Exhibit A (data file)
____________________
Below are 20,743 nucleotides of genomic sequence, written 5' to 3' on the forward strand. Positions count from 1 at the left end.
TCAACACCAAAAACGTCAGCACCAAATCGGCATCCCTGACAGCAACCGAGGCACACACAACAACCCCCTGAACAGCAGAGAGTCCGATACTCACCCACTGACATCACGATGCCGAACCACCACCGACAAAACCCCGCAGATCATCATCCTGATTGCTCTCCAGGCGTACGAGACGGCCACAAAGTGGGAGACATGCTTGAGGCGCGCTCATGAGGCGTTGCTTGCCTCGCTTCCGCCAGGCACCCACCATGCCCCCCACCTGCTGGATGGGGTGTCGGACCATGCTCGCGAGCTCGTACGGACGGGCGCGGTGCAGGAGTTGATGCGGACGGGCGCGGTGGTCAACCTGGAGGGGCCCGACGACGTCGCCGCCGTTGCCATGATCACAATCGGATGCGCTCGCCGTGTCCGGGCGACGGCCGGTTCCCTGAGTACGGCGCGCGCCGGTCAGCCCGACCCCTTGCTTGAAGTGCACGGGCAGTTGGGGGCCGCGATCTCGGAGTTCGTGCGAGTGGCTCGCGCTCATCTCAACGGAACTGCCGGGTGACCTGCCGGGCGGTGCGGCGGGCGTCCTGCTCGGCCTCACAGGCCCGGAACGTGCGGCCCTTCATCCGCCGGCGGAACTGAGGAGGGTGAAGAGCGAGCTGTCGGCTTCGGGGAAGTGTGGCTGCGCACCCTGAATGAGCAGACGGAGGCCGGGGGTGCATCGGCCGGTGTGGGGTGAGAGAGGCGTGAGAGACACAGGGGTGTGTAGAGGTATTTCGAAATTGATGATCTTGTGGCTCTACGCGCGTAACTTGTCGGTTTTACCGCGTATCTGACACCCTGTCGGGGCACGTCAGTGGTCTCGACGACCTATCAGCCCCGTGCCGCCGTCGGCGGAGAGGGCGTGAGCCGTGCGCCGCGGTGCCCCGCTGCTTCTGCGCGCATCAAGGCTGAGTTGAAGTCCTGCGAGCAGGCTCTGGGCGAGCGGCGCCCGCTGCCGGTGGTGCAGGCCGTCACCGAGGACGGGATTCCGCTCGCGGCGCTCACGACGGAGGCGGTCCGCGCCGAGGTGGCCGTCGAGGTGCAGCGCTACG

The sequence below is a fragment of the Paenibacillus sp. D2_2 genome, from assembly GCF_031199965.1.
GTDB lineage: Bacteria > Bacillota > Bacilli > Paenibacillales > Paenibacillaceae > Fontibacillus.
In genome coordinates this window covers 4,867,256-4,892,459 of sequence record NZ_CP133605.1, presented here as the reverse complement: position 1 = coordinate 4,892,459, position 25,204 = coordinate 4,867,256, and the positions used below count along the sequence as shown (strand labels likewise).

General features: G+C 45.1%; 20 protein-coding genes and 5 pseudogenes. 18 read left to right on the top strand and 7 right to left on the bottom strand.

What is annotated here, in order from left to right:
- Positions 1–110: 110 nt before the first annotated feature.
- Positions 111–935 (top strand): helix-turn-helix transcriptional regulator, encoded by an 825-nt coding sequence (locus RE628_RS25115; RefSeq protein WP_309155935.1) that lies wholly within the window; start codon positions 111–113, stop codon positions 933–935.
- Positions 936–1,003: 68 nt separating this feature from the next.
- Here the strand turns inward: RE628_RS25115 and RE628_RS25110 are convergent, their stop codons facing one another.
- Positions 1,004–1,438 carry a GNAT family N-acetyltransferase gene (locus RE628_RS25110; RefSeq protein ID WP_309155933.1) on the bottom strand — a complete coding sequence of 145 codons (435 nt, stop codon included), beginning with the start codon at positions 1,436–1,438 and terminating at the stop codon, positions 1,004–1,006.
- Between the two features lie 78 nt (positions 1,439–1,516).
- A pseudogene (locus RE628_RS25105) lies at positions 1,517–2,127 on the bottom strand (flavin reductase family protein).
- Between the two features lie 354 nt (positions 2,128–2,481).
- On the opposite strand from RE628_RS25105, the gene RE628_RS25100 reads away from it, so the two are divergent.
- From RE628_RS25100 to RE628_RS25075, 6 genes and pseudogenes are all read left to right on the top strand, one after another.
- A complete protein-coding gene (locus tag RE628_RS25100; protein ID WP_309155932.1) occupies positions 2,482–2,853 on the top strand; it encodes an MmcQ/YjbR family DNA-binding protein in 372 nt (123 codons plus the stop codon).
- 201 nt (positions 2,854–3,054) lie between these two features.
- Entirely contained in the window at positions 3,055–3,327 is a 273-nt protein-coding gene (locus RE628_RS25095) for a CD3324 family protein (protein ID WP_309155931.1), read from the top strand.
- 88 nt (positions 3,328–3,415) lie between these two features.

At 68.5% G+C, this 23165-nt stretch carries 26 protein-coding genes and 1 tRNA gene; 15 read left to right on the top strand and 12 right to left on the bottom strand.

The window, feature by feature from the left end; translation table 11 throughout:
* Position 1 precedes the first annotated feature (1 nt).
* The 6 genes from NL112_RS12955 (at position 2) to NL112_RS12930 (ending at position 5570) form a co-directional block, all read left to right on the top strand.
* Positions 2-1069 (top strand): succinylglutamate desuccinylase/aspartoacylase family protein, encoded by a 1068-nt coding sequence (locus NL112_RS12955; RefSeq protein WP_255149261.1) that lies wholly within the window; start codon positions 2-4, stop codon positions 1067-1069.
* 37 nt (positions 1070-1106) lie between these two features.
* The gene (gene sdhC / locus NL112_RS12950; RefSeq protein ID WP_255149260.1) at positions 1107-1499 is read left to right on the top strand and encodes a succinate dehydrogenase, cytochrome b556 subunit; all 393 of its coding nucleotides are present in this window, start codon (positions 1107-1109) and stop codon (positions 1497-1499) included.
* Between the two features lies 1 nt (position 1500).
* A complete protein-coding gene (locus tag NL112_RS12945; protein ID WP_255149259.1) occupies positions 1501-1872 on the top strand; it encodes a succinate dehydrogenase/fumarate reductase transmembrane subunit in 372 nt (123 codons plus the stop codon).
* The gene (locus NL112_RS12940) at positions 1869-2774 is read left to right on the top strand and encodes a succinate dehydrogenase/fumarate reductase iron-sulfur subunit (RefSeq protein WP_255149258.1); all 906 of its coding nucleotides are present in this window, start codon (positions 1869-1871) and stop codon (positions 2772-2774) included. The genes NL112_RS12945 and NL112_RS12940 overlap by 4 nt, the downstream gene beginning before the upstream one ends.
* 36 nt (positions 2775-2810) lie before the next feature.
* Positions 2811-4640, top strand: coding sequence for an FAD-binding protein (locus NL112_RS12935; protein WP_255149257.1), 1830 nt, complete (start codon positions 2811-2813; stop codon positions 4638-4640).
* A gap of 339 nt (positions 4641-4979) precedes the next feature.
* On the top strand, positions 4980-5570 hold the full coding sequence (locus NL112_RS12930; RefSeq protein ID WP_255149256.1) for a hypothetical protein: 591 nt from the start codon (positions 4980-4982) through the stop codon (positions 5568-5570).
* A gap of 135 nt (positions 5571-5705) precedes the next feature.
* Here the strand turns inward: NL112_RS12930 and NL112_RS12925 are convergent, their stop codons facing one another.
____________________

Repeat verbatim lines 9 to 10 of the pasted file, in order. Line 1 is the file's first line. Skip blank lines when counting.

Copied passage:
- Positions 111–935 (top strand): helix-turn-helix transcriptional regulator, encoded by an 825-nt coding sequence (locus RE628_RS25115; RefSeq protein WP_309155935.1) that lies wholly within the window; start codon positions 111–113, stop codon positions 933–935.
- Positions 936–1,003: 68 nt separating this feature from the next.